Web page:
How do you make space sausage?

About 10 million years ago, a small galaxy collided with our Milky Way, creating a cosmic sausage. This so-called Gaia-Enceladus-Sausage (GES) merger event stirred up the stars in our galaxy, throwing some of them into sausage-like elongated orbits around the galaxy’s central black hole and blowing the Milky Way’s disk to its current thick state , a pancake-like shape.

Astronomers now believe that the GES merger may also be responsible for the formation of the Milky Way’s signature band, a straight line of stars at the center of the galaxy’s spiral. Their findings were recently presented to the journal Monthly Notices of the Royal Astronomical Society and are currently available on arXiv as preprint.

This artist’s concept illustrates a view of the Milky Way. The two large arms of the galaxy can be seen attached to the ends of a thick central bar. Credit: NASA/JPL-Caltech/R. Hurt (SSC/Caltech)

“Our paper shows for the first time that the Milky Way’s bar may have been created as a direct result of the Galaxy’s largest merger [the Gaia-Enceladus-Sausage merger]whose remnants we can see in the motions of nearby stars,” say authors Alex Merrow and Robert Grand, astronomers at Liverpool John Moores University PopSci.

Almost two-thirds of all spiral galaxies have bars, and they are a crucial piece of the puzzle of how stars, gas, and energy move within a galaxy due to their gravitational influence. However, astronomers do not fully understand how they appeared. Although we cannot travel back in time to see the origins of the Milky Way, astronomers can study nearby stars of different ages in great detail, providing clues about the past. “Observational clues lie in starlight, much like fossils that inform us about Earth’s history,” Merrow and Grand explain. “In particular, the positions, motions and chemical compositions of stars throughout the galaxy tell stories about our cosmic past.”

Recent observations have suggested that our galaxy’s bar may be quite old—perhaps 10 million years old, around the same time as the GES merger. To see if the merger could push the stars in the right way to form a bar, the researchers generated a computer simulation of a GES-like galaxy crashing into a Milky Way-like galaxy and then watched the stars move with “gravity” ” over time. With this setup, the stars in the simulation formed into a bar rather quickly, indicating that it is possible for this type of merger event to make a galactic bar.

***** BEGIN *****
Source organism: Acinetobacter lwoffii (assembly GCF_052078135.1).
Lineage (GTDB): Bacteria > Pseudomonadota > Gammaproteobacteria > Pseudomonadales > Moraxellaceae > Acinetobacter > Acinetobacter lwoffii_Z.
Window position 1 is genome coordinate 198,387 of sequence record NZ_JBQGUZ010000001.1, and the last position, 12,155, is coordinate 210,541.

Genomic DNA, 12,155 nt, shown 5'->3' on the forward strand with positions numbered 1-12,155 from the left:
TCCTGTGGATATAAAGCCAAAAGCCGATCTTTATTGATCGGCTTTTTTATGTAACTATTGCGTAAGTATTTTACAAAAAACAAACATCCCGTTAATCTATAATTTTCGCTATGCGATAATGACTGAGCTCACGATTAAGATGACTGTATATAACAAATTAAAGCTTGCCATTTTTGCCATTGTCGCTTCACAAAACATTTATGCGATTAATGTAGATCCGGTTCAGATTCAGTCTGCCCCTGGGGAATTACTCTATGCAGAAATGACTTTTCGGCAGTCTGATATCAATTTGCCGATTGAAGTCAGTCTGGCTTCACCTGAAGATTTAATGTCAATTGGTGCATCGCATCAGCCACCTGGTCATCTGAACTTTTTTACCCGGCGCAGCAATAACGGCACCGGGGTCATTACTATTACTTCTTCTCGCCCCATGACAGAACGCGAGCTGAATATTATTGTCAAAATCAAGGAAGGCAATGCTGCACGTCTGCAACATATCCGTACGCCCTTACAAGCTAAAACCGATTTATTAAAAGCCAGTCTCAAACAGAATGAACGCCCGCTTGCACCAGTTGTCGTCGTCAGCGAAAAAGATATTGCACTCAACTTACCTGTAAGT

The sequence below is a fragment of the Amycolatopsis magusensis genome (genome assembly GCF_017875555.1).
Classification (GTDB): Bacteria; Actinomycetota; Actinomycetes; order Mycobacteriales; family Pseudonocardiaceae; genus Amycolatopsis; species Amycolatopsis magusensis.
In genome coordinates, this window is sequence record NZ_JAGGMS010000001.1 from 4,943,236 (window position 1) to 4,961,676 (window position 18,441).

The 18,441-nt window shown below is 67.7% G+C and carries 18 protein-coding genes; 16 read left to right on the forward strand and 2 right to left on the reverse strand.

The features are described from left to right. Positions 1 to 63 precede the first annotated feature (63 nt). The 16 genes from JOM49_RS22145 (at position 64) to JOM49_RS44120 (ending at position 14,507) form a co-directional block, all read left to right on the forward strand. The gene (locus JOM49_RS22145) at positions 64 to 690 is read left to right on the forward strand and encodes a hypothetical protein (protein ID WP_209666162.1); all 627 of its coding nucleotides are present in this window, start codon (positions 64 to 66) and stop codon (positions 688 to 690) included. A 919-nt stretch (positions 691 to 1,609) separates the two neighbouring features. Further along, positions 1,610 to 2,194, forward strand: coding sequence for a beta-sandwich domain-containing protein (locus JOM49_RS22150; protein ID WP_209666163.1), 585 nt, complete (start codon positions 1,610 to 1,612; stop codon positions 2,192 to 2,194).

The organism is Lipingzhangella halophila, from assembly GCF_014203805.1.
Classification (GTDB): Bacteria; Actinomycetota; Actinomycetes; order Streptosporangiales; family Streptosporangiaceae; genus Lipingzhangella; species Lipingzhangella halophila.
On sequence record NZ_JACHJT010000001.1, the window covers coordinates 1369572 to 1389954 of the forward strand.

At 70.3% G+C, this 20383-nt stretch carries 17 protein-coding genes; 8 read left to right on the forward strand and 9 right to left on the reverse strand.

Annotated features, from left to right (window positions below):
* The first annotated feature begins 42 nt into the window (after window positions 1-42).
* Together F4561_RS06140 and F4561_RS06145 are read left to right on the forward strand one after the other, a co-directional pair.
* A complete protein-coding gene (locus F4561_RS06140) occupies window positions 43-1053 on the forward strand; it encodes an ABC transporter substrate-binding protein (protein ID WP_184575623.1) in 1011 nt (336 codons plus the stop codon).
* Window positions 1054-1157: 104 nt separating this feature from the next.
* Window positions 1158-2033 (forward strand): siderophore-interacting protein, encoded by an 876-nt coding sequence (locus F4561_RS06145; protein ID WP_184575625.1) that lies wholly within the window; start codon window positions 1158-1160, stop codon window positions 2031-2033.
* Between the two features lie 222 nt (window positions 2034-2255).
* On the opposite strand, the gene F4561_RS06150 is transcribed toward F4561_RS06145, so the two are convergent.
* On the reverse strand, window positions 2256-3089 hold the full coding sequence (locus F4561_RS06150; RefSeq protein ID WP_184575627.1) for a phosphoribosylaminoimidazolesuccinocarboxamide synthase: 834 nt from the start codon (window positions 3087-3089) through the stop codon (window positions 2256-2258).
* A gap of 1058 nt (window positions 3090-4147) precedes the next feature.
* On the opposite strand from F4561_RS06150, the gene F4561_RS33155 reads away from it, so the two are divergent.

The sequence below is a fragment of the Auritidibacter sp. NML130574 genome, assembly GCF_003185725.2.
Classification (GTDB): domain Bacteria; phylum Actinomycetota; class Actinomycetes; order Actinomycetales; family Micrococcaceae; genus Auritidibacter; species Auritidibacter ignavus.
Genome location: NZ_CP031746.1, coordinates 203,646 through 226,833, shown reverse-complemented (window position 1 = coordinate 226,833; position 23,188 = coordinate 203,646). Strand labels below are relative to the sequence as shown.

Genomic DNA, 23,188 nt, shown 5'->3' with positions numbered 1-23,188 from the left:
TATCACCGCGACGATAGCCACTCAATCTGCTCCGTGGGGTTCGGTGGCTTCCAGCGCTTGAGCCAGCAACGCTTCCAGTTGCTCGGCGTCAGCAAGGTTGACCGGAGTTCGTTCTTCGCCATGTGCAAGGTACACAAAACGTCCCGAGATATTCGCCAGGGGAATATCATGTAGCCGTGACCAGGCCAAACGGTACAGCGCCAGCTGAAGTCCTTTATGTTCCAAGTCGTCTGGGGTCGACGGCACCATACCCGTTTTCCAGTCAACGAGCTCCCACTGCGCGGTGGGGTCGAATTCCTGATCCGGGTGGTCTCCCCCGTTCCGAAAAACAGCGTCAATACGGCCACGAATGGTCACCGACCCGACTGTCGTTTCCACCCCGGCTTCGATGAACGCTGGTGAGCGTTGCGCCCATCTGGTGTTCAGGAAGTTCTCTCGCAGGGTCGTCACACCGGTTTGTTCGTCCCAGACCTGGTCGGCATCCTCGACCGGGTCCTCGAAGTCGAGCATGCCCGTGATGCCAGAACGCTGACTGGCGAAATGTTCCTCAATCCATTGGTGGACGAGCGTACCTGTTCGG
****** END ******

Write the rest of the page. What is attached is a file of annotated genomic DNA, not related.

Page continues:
“This is a great result, especially since there is now a lot of evidence showing how the GES merger has had a significant impact on a number of modern properties of the Milky Way,” Pratik Gandhi, an astronomer at UC Davis who was not involved in the new work, said. PopSci.

Our galaxy is also an important player in how we got here – living things on the tiny rock that is Earth. “In the Milky Way, we live well outside the bar region, but we are not outside its influence,” Merrow and Grand explain. As the bar moved around the stars, it may have displaced our sun as well – and where you live in a galaxy has huge consequences for how comfortable the planet you live on is. The Sun may “have been born in a completely different part of the galaxy than where it is now, due to the gravitational influence of the belt that moves it around,” they add.

Learning more about our home galaxy is important to our own origin story, explaining why we ended up in this particular part of the galactic neighborhood. This information could be key to unlocking other galactic stories as well. As Merrow and Grand say, this work will “provide a new perspective on the history of other barred galaxies in the Universe.”

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